For most of us, music is a necessary component of our daily life. It makes no difference whether we like it or not; music is all around us regardless of whether we want it to be. As a result, it is critical to document the effects of music on our brains.
Don’t stress over your musical preferences. Everyone has varied musical preferences, which is a wonderful thing. The repetitive and melodic aspects in music affect portions of our brain involved in motor planning, attention, and memory no matter what genre we listen to.
Professors Peter Rentfrow of Cambridge University and Sam Gosling of the University of Texas at Austin conducted a study called “Do Re the Mi of Everyday Life: Structure and Personality Correlated with Musical Preferences”. The responses of more than 1,700 students were analysed, and the music was divided into four categories, drawing a comparison between the songs they were listening to and their personalities.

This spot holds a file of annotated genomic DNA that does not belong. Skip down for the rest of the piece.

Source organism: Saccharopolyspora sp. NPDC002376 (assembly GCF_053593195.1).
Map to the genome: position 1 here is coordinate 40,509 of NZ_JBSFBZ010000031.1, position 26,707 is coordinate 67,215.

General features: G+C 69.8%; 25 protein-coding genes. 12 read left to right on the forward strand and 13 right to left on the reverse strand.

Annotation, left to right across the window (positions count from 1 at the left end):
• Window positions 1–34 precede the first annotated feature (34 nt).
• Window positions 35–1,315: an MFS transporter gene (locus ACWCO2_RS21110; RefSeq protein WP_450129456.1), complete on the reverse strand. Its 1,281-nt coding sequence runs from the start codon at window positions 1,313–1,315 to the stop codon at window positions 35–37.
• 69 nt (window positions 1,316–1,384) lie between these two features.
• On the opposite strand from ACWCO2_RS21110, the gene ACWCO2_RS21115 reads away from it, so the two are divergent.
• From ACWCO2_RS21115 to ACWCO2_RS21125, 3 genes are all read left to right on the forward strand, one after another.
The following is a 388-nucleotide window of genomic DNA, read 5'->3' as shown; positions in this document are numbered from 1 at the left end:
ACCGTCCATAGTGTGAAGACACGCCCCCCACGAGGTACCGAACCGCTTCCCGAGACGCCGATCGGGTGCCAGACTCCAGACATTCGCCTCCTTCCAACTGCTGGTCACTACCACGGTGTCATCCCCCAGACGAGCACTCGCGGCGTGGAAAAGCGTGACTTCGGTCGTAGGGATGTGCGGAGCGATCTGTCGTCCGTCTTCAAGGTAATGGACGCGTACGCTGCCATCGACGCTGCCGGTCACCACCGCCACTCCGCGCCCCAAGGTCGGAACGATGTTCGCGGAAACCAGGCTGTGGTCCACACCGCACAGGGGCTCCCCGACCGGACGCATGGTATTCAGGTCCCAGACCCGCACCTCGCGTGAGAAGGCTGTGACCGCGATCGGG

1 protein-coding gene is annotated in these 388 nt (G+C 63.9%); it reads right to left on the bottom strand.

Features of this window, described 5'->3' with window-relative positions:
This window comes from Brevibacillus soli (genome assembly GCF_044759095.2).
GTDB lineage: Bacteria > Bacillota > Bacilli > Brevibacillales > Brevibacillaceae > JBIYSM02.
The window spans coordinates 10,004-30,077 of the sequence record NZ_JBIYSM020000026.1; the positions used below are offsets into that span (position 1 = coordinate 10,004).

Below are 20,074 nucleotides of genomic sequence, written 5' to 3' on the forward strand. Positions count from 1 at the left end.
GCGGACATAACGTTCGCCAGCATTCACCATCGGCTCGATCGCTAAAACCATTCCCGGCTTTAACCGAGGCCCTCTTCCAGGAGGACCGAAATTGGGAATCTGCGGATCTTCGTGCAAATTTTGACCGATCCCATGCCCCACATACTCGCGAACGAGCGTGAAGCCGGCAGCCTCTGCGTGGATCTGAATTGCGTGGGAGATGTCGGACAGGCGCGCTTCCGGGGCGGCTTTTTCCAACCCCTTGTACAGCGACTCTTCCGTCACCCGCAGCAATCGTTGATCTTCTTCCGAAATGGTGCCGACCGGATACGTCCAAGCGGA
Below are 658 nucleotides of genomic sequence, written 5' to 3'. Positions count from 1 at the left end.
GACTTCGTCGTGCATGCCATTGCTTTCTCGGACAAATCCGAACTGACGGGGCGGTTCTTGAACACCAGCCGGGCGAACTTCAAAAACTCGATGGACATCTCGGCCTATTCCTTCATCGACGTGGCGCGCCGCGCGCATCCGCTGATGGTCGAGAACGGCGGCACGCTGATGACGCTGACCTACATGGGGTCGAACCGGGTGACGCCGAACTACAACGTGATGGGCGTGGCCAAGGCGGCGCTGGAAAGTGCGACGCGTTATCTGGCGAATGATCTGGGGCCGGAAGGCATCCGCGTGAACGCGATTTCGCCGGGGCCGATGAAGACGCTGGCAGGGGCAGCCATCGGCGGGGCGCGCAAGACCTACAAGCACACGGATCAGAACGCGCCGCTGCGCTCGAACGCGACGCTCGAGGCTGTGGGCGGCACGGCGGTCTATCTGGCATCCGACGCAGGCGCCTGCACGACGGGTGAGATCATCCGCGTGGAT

Complex (classical music/blues/folk/jazz) – they have an open mindset, are creative, intelligent, tolerant and appreciate beauty.
Energetic (hip-hop/dance) – they are self-assured not only in their own abilities, but also in their physical appearance.
Optimistic (religious/country/pop music) – they are self-assured, attractive, and enjoy assisting their peers when necessary.
Intense (heavy metal/rock/alternative rock) – they are energetic, adventurous, hardworking, and slightly inquisitive.
Even so, you aren’t restricted to one group. The generalisation will always hold true, but our musical tastes are shaped by many different factors, much like our personalities.
Similarly, to how motivating music can energise and inspire you to think positively, music with a negative message might drive you to reconsider your worldview and identity.
So…be careful what you listen to!
Xpress ya Self!
References:  Rentfrow, P.J. and Gosling, S.D. (2003)